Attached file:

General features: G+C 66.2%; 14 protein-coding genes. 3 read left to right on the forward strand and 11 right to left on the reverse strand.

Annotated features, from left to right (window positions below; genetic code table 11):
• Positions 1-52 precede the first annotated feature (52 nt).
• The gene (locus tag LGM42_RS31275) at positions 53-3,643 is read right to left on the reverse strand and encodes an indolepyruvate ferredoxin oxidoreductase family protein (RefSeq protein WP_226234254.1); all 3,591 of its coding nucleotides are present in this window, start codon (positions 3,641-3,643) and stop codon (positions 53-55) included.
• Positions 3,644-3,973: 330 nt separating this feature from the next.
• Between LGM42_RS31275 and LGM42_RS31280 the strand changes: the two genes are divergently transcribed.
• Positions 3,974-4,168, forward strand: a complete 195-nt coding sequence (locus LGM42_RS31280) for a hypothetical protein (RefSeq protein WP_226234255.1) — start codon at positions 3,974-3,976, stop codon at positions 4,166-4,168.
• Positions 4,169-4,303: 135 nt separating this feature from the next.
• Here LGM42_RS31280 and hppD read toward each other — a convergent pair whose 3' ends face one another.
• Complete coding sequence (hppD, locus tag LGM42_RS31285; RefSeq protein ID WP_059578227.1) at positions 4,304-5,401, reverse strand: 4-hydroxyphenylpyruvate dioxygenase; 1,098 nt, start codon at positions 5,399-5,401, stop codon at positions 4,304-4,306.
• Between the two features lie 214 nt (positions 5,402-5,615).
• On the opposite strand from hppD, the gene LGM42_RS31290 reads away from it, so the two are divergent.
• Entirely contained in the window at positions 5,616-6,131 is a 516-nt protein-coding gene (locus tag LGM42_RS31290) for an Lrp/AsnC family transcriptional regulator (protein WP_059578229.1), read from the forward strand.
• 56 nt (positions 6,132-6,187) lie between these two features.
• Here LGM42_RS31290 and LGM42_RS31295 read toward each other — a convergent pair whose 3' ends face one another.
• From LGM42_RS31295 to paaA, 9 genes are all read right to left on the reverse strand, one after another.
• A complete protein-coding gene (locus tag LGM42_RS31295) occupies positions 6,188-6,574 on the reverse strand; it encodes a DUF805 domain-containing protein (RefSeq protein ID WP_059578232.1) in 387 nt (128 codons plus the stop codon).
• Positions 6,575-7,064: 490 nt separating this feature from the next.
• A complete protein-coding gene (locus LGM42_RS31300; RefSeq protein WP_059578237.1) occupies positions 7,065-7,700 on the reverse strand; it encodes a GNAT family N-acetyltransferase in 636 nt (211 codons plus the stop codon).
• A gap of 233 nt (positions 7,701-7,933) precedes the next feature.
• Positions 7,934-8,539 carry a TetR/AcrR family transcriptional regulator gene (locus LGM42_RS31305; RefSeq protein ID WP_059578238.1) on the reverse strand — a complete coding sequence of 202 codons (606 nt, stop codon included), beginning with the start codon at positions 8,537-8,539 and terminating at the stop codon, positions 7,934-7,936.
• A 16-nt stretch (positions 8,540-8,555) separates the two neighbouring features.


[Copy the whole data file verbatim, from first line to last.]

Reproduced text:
General features: G+C 66.2%; 14 protein-coding genes. 3 read left to right on the forward strand and 11 right to left on the reverse strand.

Annotated features, from left to right (window positions below; genetic code table 11):
• Positions 1-52 precede the first annotated feature (52 nt).
• The gene (locus tag LGM42_RS31275) at positions 53-3,643 is read right to left on the reverse strand and encodes an indolepyruvate ferredoxin oxidoreductase family protein (RefSeq protein WP_226234254.1); all 3,591 of its coding nucleotides are present in this window, start codon (positions 3,641-3,643) and stop codon (positions 53-55) included.
• Positions 3,644-3,973: 330 nt separating this feature from the next.
• Between LGM42_RS31275 and LGM42_RS31280 the strand changes: the two genes are divergently transcribed.
• Positions 3,974-4,168, forward strand: a complete 195-nt coding sequence (locus LGM42_RS31280) for a hypothetical protein (RefSeq protein WP_226234255.1) — start codon at positions 3,974-3,976, stop codon at positions 4,166-4,168.
• Positions 4,169-4,303: 135 nt separating this feature from the next.
• Here LGM42_RS31280 and hppD read toward each other — a convergent pair whose 3' ends face one another.
• Complete coding sequence (hppD, locus tag LGM42_RS31285; RefSeq protein ID WP_059578227.1) at positions 4,304-5,401, reverse strand: 4-hydroxyphenylpyruvate dioxygenase; 1,098 nt, start codon at positions 5,399-5,401, stop codon at positions 4,304-4,306.
• Between the two features lie 214 nt (positions 5,402-5,615).
• On the opposite strand from hppD, the gene LGM42_RS31290 reads away from it, so the two are divergent.
• Entirely contained in the window at positions 5,616-6,131 is a 516-nt protein-coding gene (locus tag LGM42_RS31290) for an Lrp/AsnC family transcriptional regulator (protein WP_059578229.1), read from the forward strand.
• 56 nt (positions 6,132-6,187) lie between these two features.
• Here LGM42_RS31290 and LGM42_RS31295 read toward each other — a convergent pair whose 3' ends face one another.
• From LGM42_RS31295 to paaA, 9 genes are all read right to left on the reverse strand, one after another.
• A complete protein-coding gene (locus tag LGM42_RS31295) occupies positions 6,188-6,574 on the reverse strand; it encodes a DUF805 domain-containing protein (RefSeq protein ID WP_059578232.1) in 387 nt (128 codons plus the stop codon).
• Positions 6,575-7,064: 490 nt separating this feature from the next.
• A complete protein-coding gene (locus LGM42_RS31300; RefSeq protein WP_059578237.1) occupies positions 7,065-7,700 on the reverse strand; it encodes a GNAT family N-acetyltransferase in 636 nt (211 codons plus the stop codon).
• A gap of 233 nt (positions 7,701-7,933) precedes the next feature.
• Positions 7,934-8,539 carry a TetR/AcrR family transcriptional regulator gene (locus LGM42_RS31305; RefSeq protein ID WP_059578238.1) on the reverse strand — a complete coding sequence of 202 codons (606 nt, stop codon included), beginning with the start codon at positions 8,537-8,539 and terminating at the stop codon, positions 7,934-7,936.
• A 16-nt stretch (positions 8,540-8,555) separates the two neighbouring features.